The answer was: “A NASA Mars lander has this mythic name because it was made of parts from a scrapped 2001 mission,” and the correct question was “What is Phoenix?“. The Mars mission currently en-route to Mars hasn’t only set the science world alight, it appears to be growing into the public mindset. Appearing as the subject for one of the questions on the highly popular US gameshow Jeopardy! before it has even arrived at Mars, I wonder how popular it will become when the mission actually begins…
It seems that even gameshows consider the next Mars mission to be significant enough for their contestants to answer.
Getting space science missions into the public domain is never an easy task – there needs to be a certainÂ balance between how much science and information is released to make the mission accessible to non-specialists. Personal experience of this includes giving my first public outreach lecture on physics and astronomy in the Arctic where I chatted all about the “cool” physics we were doing up there (including plasma physics, particle dynamics and some magnetohydrodynamic interactions in the magnetosphere thrown in for good measure… eh?). I later found out that I hadn’t connected with my audience at all (surprise), just because I found it exciting didn’t mean everyone else would. In future presentations I focused on what you could see up there (I mean, a huge picture of the aurora was a good starting point) and the fact we had to travel to the frozen observatories with rifles (not to hijack the telescope, but to protect us from polar bears) engaged my audience far more effectively. The science could then be related much better, giving it a meaning and an importance.
Remove All Ads on Universe Today
Join our Patreon for as little as $3!
Get the ad-free experience for life
So this brings me to NASA’s Phoenix Mars mission. Not only does the mission have one of the best research/mission websitesÂ out thereÂ (hosted not by NASA but by the University of Arizona, Phoenix), I’ve noticed with each news release there is a genuine and informed effort to get people excited about this superb mission. And people not familiar with planetary missions are taking note.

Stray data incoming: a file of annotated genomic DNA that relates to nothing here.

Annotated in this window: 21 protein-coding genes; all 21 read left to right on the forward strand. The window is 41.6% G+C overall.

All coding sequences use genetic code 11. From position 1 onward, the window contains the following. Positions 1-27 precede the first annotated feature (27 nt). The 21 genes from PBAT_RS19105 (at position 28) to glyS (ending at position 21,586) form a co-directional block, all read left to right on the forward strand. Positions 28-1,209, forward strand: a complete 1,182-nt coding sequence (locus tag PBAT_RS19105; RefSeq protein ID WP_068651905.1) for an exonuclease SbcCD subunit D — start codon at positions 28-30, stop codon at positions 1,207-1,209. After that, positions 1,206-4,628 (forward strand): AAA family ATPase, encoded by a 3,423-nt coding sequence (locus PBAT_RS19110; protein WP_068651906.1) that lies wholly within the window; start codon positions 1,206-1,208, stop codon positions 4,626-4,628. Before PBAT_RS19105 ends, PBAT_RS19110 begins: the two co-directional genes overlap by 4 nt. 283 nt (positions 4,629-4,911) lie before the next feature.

One indicator is that the long-running US TV show Jeopardy! featured a question on the Phoenix mission due to arrive at Mars on May 25th. The clue was “A NASA Mars lander has this mythic name because it was made of parts from a scrapped 2001 mission,” and the answer was “What is Phoenix?” (note: forÂ those outside the US orÂ those not familiar with the show, the “answer” is stated and the “question” to that “answer” must be guessed by the contestants).
It’s not clear from the Phoenix news release whether it was answered correctly or not, but what is significant is that it was chosen as a question on a non-specialized TV show (a prime-time show at that) in the first place. Obviously the Phoenix mission public outreach guys are doing a great job, beginning to make the Phoenix Mars Mission a household name…
Roll on May 25th!
Credit: Phoenix Mars Mission
7 Replies to “What is Phoenix? It’s a Mars Mission Question on Jeopardy!”
“It’s not clear from the Phoenix news release whether it was answered correctly or not”
You mean questioned correctly…
Phoenix is also the subject of a new musical tribute I just finished up:
Thanks Davin, well done
I was there! I watched Jeopardy the night that question aired…and got it right!
My dad never misses Jeopardy and he always ‘bets it all’ on Final Jeopardy. It’s tradition: as soon as Alex reports the subject for Final Jeopardy, you must say “I bet it all!”, confidently portraying to the world that you, surely, know anything and everything about the subject he has just revealed. Upon failing to get the right response 30 seconds later, you must shrug and say “Oh well, maybe tomorrow” or “That’s what I meant”.
Very nice davin.
Was anyone else reminded of the imperial probe droid from empire strikes back?
The of Phoenix being a mission with such passion and the will to pass that same passion to the general public has, undoubtfuly, to credited to Peter Smith, Phoenix PI, a true heart and soul explorer, if others were like him we would have humans watching Jeopardy! on Mars already… 😉
It’s not substancial but… being correctly answered is really the issue, Rue.
That brings it to my question:
What is the origin of the name of the misson?
Comments are closed.